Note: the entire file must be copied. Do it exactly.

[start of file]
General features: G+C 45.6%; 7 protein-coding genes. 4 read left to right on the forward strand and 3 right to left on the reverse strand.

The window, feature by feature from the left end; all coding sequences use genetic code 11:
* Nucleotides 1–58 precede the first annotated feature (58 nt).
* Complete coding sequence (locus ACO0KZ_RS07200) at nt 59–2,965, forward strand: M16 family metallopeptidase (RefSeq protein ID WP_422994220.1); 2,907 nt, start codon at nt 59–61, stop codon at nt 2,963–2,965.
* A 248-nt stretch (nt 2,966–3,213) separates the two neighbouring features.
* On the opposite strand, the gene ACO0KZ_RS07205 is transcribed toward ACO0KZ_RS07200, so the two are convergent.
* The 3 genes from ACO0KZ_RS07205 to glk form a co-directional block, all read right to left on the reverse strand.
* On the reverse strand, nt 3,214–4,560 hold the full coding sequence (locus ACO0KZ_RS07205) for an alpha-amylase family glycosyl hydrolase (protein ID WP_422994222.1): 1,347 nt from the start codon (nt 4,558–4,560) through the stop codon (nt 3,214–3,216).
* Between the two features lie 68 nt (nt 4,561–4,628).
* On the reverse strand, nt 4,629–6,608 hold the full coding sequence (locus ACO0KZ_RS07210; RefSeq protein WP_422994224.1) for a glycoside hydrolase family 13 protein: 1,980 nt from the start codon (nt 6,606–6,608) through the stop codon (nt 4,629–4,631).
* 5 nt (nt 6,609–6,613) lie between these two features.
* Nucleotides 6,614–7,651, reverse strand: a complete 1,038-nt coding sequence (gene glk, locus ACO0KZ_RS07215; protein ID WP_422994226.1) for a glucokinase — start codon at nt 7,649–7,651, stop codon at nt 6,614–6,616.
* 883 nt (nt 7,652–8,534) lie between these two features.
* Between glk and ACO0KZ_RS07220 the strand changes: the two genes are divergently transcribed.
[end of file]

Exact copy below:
General features: G+C 45.6%; 7 protein-coding genes. 4 read left to right on the forward strand and 3 right to left on the reverse strand.

The window, feature by feature from the left end; all coding sequences use genetic code 11:
* Nucleotides 1–58 precede the first annotated feature (58 nt).
* Complete coding sequence (locus ACO0KZ_RS07200) at nt 59–2,965, forward strand: M16 family metallopeptidase (RefSeq protein ID WP_422994220.1); 2,907 nt, start codon at nt 59–61, stop codon at nt 2,963–2,965.
* A 248-nt stretch (nt 2,966–3,213) separates the two neighbouring features.
* On the opposite strand, the gene ACO0KZ_RS07205 is transcribed toward ACO0KZ_RS07200, so the two are convergent.
* The 3 genes from ACO0KZ_RS07205 to glk form a co-directional block, all read right to left on the reverse strand.
* On the reverse strand, nt 3,214–4,560 hold the full coding sequence (locus ACO0KZ_RS07205) for an alpha-amylase family glycosyl hydrolase (protein ID WP_422994222.1): 1,347 nt from the start codon (nt 4,558–4,560) through the stop codon (nt 3,214–3,216).
* Between the two features lie 68 nt (nt 4,561–4,628).
* On the reverse strand, nt 4,629–6,608 hold the full coding sequence (locus ACO0KZ_RS07210; RefSeq protein WP_422994224.1) for a glycoside hydrolase family 13 protein: 1,980 nt from the start codon (nt 6,606–6,608) through the stop codon (nt 4,629–4,631).
* 5 nt (nt 6,609–6,613) lie between these two features.
* Nucleotides 6,614–7,651, reverse strand: a complete 1,038-nt coding sequence (gene glk, locus ACO0KZ_RS07215; protein ID WP_422994226.1) for a glucokinase — start codon at nt 7,649–7,651, stop codon at nt 6,614–6,616.
* 883 nt (nt 7,652–8,534) lie between these two features.
* Between glk and ACO0KZ_RS07220 the strand changes: the two genes are divergently transcribed.